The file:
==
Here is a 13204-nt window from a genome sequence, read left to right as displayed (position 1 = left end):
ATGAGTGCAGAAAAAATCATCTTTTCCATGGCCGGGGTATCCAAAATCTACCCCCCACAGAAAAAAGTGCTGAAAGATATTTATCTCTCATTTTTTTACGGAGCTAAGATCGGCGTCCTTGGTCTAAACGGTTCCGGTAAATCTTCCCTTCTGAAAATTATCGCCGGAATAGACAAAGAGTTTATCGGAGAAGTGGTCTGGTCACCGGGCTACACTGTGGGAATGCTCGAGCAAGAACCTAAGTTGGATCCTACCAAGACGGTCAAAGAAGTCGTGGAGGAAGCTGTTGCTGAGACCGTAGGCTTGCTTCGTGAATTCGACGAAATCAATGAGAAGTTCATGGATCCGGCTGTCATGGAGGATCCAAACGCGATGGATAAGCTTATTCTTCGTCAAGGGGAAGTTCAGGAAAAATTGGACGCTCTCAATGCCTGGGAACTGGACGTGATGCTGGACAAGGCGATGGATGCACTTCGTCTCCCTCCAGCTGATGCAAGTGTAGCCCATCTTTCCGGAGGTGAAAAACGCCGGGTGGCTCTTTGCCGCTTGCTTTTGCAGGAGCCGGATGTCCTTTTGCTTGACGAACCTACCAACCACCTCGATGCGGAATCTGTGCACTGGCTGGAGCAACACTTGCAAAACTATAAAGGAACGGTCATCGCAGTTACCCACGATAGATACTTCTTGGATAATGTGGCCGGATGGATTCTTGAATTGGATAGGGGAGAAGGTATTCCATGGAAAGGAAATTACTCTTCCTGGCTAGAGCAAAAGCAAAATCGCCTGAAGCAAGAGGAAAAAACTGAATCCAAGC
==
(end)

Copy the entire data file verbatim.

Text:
Here is a 13204-nt window from a genome sequence, read left to right as displayed (position 1 = left end):
ATGAGTGCAGAAAAAATCATCTTTTCCATGGCCGGGGTATCCAAAATCTACCCCCCACAGAAAAAAGTGCTGAAAGATATTTATCTCTCATTTTTTTACGGAGCTAAGATCGGCGTCCTTGGTCTAAACGGTTCCGGTAAATCTTCCCTTCTGAAAATTATCGCCGGAATAGACAAAGAGTTTATCGGAGAAGTGGTCTGGTCACCGGGCTACACTGTGGGAATGCTCGAGCAAGAACCTAAGTTGGATCCTACCAAGACGGTCAAAGAAGTCGTGGAGGAAGCTGTTGCTGAGACCGTAGGCTTGCTTCGTGAATTCGACGAAATCAATGAGAAGTTCATGGATCCGGCTGTCATGGAGGATCCAAACGCGATGGATAAGCTTATTCTTCGTCAAGGGGAAGTTCAGGAAAAATTGGACGCTCTCAATGCCTGGGAACTGGACGTGATGCTGGACAAGGCGATGGATGCACTTCGTCTCCCTCCAGCTGATGCAAGTGTAGCCCATCTTTCCGGAGGTGAAAAACGCCGGGTGGCTCTTTGCCGCTTGCTTTTGCAGGAGCCGGATGTCCTTTTGCTTGACGAACCTACCAACCACCTCGATGCGGAATCTGTGCACTGGCTGGAGCAACACTTGCAAAACTATAAAGGAACGGTCATCGCAGTTACCCACGATAGATACTTCTTGGATAATGTGGCCGGATGGATTCTTGAATTGGATAGGGGAGAAGGTATTCCATGGAAAGGAAATTACTCTTCCTGGCTAGAGCAAAAGCAAAATCGCCTGAAGCAAGAGGAAAAAACTGAATCCAAGC